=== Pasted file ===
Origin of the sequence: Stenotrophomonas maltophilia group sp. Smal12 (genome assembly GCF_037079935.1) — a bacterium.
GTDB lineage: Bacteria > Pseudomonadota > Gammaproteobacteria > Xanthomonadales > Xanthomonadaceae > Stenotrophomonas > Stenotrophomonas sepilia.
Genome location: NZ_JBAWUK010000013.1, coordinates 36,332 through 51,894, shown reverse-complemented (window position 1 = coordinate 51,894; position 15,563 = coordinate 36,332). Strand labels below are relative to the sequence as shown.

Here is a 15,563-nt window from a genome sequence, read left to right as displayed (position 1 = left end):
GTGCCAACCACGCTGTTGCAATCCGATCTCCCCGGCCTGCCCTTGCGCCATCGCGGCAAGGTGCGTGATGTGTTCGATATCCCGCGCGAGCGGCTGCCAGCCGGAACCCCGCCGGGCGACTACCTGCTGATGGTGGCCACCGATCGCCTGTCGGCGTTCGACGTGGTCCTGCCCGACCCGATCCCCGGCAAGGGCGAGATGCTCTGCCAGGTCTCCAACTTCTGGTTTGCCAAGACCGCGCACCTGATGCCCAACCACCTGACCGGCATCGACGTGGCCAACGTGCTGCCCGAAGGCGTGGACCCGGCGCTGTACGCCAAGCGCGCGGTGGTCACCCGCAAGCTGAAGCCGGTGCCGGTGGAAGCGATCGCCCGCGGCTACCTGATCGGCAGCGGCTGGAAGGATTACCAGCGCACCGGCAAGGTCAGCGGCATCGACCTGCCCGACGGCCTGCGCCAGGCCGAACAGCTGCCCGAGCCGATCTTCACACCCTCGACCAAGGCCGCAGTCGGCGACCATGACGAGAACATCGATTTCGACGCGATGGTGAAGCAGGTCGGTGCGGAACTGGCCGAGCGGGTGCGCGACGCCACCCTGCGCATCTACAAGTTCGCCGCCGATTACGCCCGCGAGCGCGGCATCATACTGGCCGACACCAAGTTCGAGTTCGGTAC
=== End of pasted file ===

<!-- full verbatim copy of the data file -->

Origin of the sequence: Stenotrophomonas maltophilia group sp. Smal12 (genome assembly GCF_037079935.1) — a bacterium.
GTDB lineage: Bacteria > Pseudomonadota > Gammaproteobacteria > Xanthomonadales > Xanthomonadaceae > Stenotrophomonas > Stenotrophomonas sepilia.
Genome location: NZ_JBAWUK010000013.1, coordinates 36,332 through 51,894, shown reverse-complemented (window position 1 = coordinate 51,894; position 15,563 = coordinate 36,332). Strand labels below are relative to the sequence as shown.

Here is a 15,563-nt window from a genome sequence, read left to right as displayed (position 1 = left end):
GTGCCAACCACGCTGTTGCAATCCGATCTCCCCGGCCTGCCCTTGCGCCATCGCGGCAAGGTGCGTGATGTGTTCGATATCCCGCGCGAGCGGCTGCCAGCCGGAACCCCGCCGGGCGACTACCTGCTGATGGTGGCCACCGATCGCCTGTCGGCGTTCGACGTGGTCCTGCCCGACCCGATCCCCGGCAAGGGCGAGATGCTCTGCCAGGTCTCCAACTTCTGGTTTGCCAAGACCGCGCACCTGATGCCCAACCACCTGACCGGCATCGACGTGGCCAACGTGCTGCCCGAAGGCGTGGACCCGGCGCTGTACGCCAAGCGCGCGGTGGTCACCCGCAAGCTGAAGCCGGTGCCGGTGGAAGCGATCGCCCGCGGCTACCTGATCGGCAGCGGCTGGAAGGATTACCAGCGCACCGGCAAGGTCAGCGGCATCGACCTGCCCGACGGCCTGCGCCAGGCCGAACAGCTGCCCGAGCCGATCTTCACACCCTCGACCAAGGCCGCAGTCGGCGACCATGACGAGAACATCGATTTCGACGCGATGGTGAAGCAGGTCGGTGCGGAACTGGCCGAGCGGGTGCGCGACGCCACCCTGCGCATCTACAAGTTCGCCGCCGATTACGCCCGCGAGCGCGGCATCATACTGGCCGACACCAAGTTCGAGTTCGGTAC